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For the First Time in 40 Years, a Robot Is Wandering the Moon

China's Jade Rabbit rover is alive and well on the surface of the Moon

2 min read
For the First Time in 40 Years, a Robot Is Wandering the Moon

The last rover to be operational on the Moon was the Soviet Union's Lunokhod 2, in January of 1973. Since then, we humans have focused most of our robotic exploration efforts on more, well, exotic locations, like Venus and Mars. This should by no means be taken to imply that we know everything there is to know about the Moon, or that it's all boring and no fun up there. Realistically, it could be the closest spot for long-term habitation, but we still have a lot more to learn, so it's about time that we went back there to do some exploring. And the "we," in this case, is China.

At 8:11 a.m. EST on Dec. 14, China's "Jade Rabbit" or ("Yutu") rover made a soft touchdown on the Moon, aboard the Chang'e 3 lander. The rover deployed about seven hours later, and the lander snapped this picture of it on the surface.

We don't know a whole heck of a lot about China's rover, because China hasn't made all that much public. It's slightly smaller than Opportunity (which is still driving around on Mars, incidentally), and has a mass of about 120 kilos, with 20 kilos of payload. That payload consists of stereo panoramic cameras, spectrometers, and ground-penetrating radar. It has some autonomous navigation capability, and may be able to send live video back to Earth, which would be pretty cool.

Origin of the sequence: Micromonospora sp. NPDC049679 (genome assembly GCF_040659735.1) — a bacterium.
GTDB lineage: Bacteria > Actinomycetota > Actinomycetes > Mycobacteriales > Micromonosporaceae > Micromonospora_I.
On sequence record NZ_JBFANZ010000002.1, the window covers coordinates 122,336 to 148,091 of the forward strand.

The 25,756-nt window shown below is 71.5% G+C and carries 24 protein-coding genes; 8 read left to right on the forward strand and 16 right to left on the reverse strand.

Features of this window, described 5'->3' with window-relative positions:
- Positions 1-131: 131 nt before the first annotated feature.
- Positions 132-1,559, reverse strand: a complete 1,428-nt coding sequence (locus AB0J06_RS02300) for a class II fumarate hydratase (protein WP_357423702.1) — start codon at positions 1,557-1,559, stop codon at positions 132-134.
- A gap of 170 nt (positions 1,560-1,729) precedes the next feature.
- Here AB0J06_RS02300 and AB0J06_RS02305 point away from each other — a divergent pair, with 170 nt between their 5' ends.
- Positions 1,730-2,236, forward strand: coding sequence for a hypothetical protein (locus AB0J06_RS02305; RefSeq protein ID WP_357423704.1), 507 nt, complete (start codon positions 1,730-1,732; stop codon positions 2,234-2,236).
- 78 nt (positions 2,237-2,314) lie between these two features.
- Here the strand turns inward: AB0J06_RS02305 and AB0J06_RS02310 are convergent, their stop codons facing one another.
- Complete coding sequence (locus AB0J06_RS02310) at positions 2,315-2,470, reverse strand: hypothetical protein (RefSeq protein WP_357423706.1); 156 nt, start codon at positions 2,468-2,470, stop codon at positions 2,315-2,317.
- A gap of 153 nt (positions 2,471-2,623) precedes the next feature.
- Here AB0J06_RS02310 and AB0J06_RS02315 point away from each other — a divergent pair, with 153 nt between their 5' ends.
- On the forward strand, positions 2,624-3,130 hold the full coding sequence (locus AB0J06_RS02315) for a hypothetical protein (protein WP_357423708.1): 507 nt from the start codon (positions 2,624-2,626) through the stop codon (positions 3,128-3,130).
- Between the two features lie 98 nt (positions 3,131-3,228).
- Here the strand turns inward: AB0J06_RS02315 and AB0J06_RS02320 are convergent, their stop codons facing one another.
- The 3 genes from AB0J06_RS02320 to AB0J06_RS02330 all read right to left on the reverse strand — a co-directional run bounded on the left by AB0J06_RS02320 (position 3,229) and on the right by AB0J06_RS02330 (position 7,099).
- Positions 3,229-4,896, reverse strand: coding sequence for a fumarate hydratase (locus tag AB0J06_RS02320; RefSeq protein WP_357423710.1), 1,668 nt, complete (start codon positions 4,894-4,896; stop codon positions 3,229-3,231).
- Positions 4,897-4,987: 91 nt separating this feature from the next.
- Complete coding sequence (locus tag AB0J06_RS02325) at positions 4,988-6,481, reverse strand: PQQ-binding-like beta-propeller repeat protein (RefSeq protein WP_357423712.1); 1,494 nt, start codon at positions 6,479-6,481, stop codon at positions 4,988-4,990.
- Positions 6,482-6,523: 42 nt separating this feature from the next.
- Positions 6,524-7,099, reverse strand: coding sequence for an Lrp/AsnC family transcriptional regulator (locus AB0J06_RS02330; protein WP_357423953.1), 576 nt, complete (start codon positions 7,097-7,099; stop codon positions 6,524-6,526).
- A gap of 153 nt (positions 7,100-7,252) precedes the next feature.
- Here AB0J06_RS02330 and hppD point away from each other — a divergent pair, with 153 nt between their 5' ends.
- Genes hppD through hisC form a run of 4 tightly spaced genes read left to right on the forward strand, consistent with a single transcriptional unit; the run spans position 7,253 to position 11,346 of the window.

We're hoping to get a lot more information (and data) back from Jade Rabbit over the next few weeks, and the mission itself is scheduled to last a minimum of three months. In 2015, China plans to send a second rover to the Moon, and after that, they'll try and get a robotic drilling rig to dig up a sample and send it back to Earth.

Via [ LA Times ]

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How the U.S. Army Is Turning Robots Into Team Players

Engineers battle the limits of deep learning for battlefield bots

11 min read
Robot with threads near a fallen branch

RoMan, the Army Research Laboratory's robotic manipulator, considers the best way to grasp and move a tree branch at the Adelphi Laboratory Center, in Maryland.

Evan Ackerman
LightGreen

“I should probably not be standing this close," I think to myself, as the robot slowly approaches a large tree branch on the floor in front of me. It's not the size of the branch that makes me nervous—it's that the robot is operating autonomously, and that while I know what it's supposed to do, I'm not entirely sure what it will do. If everything works the way the roboticists at the U.S. Army Research Laboratory (ARL) in Adelphi, Md., expect, the robot will identify the branch, grasp it, and drag it out of the way. These folks know what they're doing, but I've spent enough time around robots that I take a small step backwards anyway.

This article is part of our special report on AI, “The Great AI Reckoning.”

The robot, named RoMan, for Robotic Manipulator, is about the size of a large lawn mower, with a tracked base that helps it handle most kinds of terrain. At the front, it has a squat torso equipped with cameras and depth sensors, as well as a pair of arms that were harvested from a prototype disaster-response robot originally developed at NASA's Jet Propulsion Laboratory for a DARPA robotics competition. RoMan's job today is roadway clearing, a multistep task that ARL wants the robot to complete as autonomously as possible. Instead of instructing the robot to grasp specific objects in specific ways and move them to specific places, the operators tell RoMan to "go clear a path." It's then up to the robot to make all the decisions necessary to achieve that objective.

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